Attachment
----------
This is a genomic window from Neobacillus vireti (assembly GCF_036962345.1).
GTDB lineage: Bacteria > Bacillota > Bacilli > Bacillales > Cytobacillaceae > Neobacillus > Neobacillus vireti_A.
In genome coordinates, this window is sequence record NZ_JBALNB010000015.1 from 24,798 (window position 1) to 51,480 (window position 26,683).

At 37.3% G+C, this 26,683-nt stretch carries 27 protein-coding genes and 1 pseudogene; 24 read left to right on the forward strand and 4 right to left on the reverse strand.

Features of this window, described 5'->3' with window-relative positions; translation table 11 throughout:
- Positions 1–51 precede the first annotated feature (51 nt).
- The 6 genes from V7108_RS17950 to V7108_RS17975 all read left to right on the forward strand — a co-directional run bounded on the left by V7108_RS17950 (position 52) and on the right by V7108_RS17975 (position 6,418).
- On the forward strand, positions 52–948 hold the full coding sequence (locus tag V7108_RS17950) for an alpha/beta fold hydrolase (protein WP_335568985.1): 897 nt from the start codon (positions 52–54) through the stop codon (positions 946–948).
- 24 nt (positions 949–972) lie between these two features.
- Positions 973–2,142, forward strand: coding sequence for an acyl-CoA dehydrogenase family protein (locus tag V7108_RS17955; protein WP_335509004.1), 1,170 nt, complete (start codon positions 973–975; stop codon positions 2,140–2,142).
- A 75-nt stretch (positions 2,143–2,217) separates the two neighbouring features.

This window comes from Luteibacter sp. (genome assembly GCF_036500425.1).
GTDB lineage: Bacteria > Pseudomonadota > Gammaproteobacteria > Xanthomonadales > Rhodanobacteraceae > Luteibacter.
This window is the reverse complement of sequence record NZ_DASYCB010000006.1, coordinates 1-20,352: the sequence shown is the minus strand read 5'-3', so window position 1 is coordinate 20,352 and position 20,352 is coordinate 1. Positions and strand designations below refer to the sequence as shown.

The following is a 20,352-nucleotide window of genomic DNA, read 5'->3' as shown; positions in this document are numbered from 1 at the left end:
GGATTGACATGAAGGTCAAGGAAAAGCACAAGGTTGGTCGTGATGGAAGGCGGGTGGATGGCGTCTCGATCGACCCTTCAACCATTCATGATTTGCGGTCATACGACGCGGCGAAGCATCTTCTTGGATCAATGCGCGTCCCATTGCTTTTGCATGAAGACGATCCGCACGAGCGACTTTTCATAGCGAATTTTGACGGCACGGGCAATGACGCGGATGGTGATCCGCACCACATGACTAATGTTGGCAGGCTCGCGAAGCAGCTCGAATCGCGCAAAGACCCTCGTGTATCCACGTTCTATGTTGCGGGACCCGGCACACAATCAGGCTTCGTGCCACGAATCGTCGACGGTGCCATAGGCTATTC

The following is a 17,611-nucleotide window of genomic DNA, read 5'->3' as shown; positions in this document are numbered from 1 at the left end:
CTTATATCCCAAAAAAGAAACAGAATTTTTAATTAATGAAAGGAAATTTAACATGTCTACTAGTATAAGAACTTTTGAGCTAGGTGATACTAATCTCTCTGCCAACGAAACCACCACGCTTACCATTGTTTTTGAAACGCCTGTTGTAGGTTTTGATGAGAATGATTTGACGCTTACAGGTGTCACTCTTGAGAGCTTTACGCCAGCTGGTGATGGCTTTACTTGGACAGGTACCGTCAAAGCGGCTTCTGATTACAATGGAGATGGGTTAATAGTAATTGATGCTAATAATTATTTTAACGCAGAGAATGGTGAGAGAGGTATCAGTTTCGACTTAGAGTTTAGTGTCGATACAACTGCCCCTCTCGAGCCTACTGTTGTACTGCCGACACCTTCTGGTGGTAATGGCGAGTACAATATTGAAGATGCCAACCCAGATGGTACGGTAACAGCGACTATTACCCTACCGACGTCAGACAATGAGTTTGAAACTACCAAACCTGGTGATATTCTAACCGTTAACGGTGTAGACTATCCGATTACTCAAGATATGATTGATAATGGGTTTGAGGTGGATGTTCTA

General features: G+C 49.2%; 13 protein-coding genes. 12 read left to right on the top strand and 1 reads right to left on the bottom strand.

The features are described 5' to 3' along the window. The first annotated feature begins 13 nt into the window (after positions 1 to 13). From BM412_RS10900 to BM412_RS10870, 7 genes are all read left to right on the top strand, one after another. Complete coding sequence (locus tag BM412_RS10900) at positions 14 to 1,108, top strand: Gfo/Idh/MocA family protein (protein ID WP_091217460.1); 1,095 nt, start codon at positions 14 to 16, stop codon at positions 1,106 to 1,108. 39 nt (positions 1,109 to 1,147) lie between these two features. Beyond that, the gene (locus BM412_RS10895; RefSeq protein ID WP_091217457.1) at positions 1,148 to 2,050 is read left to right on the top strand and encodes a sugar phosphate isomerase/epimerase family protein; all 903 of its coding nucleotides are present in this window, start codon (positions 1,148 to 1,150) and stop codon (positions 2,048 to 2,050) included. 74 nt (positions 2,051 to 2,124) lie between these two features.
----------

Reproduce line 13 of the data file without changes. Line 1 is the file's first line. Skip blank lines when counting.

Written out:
GTDB lineage: Bacteria > Pseudomonadota > Gammaproteobacteria > Xanthomonadales > Rhodanobacteraceae > Luteibacter.